The Washington Post recently ran a story about Ron Packard, the CEO of K12 Inc. earning a total compensation package of approximately $5 million dollars in fiscal 2011. This is noteworthy because K12 Inc is the largest operator of full-time public virtual schools and presumably one of the cyber-schools that would seek to open in Michigan if the Michigan legislature votes to uncap the limit on cyber-schools.
Of course, in the Michigan legislature this fall a bill was introduced to limit the salary of school superintendents. This proposed legislation failed to get out of committee.
The Michigan legislature also passed legislation this fall to require school employees to pay more for health insurance.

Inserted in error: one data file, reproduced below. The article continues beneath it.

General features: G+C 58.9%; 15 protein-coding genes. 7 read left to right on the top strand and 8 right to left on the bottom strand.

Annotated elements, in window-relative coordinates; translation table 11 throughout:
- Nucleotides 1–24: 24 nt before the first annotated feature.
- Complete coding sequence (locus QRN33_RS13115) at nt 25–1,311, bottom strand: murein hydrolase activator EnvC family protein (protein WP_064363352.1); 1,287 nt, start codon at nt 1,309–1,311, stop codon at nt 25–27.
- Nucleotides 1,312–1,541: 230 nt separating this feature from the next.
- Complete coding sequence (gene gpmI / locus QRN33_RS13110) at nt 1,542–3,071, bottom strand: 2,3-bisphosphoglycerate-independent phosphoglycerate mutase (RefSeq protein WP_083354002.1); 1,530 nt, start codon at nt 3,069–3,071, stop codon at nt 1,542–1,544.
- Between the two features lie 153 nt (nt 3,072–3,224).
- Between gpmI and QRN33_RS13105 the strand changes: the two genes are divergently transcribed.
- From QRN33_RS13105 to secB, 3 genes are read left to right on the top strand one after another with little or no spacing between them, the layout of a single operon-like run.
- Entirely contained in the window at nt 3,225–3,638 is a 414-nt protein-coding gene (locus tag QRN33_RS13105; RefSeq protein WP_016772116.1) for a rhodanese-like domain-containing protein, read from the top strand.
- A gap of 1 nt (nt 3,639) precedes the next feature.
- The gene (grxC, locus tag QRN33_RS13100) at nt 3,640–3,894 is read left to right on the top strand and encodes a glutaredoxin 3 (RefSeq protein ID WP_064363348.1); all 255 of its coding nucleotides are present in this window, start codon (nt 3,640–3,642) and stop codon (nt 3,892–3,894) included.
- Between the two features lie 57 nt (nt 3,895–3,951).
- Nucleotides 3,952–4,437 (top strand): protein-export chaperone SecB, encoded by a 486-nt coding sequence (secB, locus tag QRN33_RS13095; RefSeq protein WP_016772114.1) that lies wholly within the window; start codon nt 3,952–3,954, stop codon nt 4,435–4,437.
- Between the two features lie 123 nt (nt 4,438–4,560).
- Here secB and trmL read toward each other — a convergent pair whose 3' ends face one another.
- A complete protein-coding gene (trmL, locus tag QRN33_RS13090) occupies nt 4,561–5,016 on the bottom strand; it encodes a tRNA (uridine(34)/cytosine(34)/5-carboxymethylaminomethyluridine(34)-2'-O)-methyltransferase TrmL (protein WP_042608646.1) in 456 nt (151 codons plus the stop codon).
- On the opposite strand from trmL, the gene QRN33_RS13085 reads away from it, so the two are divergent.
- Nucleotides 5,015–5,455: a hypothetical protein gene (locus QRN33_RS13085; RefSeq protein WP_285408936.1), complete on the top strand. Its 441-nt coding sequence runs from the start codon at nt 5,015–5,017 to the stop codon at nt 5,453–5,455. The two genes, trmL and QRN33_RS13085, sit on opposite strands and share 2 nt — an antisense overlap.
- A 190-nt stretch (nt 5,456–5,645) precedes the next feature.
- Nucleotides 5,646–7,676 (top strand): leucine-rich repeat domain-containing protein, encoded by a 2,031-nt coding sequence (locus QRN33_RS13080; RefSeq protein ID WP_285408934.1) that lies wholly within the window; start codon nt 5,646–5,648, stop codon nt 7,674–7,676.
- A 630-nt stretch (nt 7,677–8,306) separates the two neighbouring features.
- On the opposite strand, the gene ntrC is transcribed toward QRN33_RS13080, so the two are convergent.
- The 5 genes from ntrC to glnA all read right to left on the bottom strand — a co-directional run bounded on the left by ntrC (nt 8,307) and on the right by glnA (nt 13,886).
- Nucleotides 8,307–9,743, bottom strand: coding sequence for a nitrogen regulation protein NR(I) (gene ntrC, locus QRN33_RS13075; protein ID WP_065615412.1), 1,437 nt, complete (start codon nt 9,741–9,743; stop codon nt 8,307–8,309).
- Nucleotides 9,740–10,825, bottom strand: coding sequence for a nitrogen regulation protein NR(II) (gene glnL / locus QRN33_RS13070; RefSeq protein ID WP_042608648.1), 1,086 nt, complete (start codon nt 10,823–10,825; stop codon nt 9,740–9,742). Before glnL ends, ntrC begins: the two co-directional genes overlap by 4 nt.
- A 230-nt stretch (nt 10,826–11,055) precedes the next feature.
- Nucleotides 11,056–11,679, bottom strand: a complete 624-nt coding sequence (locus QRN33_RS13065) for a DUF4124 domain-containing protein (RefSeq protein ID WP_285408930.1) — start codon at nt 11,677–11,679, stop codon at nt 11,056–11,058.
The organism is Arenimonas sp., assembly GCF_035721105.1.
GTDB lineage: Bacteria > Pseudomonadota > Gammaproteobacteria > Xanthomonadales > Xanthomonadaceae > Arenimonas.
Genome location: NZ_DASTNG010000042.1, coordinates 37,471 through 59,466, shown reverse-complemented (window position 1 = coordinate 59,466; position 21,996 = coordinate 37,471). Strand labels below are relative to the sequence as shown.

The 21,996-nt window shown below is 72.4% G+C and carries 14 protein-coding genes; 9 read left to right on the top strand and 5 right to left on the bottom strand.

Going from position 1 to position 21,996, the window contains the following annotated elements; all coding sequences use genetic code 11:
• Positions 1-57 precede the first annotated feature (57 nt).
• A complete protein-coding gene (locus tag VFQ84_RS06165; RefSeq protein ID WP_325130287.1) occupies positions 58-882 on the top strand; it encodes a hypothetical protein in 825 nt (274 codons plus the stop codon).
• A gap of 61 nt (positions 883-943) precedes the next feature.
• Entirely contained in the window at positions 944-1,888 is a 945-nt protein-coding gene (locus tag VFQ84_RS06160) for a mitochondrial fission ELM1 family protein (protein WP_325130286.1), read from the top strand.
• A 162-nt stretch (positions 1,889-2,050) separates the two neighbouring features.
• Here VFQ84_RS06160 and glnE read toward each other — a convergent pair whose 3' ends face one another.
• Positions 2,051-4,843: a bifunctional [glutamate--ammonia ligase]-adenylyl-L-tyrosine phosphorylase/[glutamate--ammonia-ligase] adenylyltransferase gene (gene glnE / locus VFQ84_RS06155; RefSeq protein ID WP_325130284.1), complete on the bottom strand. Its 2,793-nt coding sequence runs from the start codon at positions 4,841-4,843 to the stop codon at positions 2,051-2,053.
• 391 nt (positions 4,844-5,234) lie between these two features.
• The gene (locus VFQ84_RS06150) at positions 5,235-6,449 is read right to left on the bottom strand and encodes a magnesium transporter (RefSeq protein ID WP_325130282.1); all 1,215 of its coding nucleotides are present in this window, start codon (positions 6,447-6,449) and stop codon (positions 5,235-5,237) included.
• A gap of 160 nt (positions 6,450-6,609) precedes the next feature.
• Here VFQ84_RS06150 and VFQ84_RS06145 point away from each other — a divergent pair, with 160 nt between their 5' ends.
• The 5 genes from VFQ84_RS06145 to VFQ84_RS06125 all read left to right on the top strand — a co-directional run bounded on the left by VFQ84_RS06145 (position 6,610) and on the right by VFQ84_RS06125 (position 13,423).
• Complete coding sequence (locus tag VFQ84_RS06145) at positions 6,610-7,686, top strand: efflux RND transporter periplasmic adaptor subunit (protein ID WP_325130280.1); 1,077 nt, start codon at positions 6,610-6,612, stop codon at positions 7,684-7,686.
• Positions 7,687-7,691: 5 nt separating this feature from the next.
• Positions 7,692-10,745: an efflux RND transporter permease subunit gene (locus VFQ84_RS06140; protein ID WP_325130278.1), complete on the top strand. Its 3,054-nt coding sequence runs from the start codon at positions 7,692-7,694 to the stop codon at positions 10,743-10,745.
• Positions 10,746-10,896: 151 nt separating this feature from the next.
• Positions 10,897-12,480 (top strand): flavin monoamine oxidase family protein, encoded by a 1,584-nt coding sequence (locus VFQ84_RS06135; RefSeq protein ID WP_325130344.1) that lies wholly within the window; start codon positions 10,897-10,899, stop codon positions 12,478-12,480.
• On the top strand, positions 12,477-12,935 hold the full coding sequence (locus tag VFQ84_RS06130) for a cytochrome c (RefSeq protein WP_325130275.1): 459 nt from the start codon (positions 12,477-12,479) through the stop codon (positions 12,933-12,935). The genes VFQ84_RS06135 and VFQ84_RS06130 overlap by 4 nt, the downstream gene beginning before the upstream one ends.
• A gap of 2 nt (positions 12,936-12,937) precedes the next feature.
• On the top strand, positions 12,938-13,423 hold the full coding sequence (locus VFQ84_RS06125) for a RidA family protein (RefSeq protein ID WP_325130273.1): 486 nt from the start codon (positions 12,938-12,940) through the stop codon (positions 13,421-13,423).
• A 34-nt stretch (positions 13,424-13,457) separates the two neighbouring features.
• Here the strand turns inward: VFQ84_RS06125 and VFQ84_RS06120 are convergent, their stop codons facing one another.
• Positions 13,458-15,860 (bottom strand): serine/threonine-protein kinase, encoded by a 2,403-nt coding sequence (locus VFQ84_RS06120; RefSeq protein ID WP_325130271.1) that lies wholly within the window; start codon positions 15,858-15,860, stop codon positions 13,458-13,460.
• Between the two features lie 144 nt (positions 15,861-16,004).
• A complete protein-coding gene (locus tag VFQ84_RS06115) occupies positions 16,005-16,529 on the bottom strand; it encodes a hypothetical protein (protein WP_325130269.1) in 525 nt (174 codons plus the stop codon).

Why are lawmakers in Michigan intent on trying to rein in the cost of public employees salary and benefits while at the same time trying to pass legislation that would open Michigan to unlimited cyber-schools and a CEO that earns $5 million dollars?
Whether it is true or not the impression that is given is that certain members of the legislature believe that business will always provide a better value than a public school district. As a result, business is given a free pass and not asked to control costs in the same way that public schools are being asked to do because the default position of some legislators is that business will always be more efficient.
I would challenge that belief when the salary paid to the CEO of a company that is receiving public funds is five million dollars.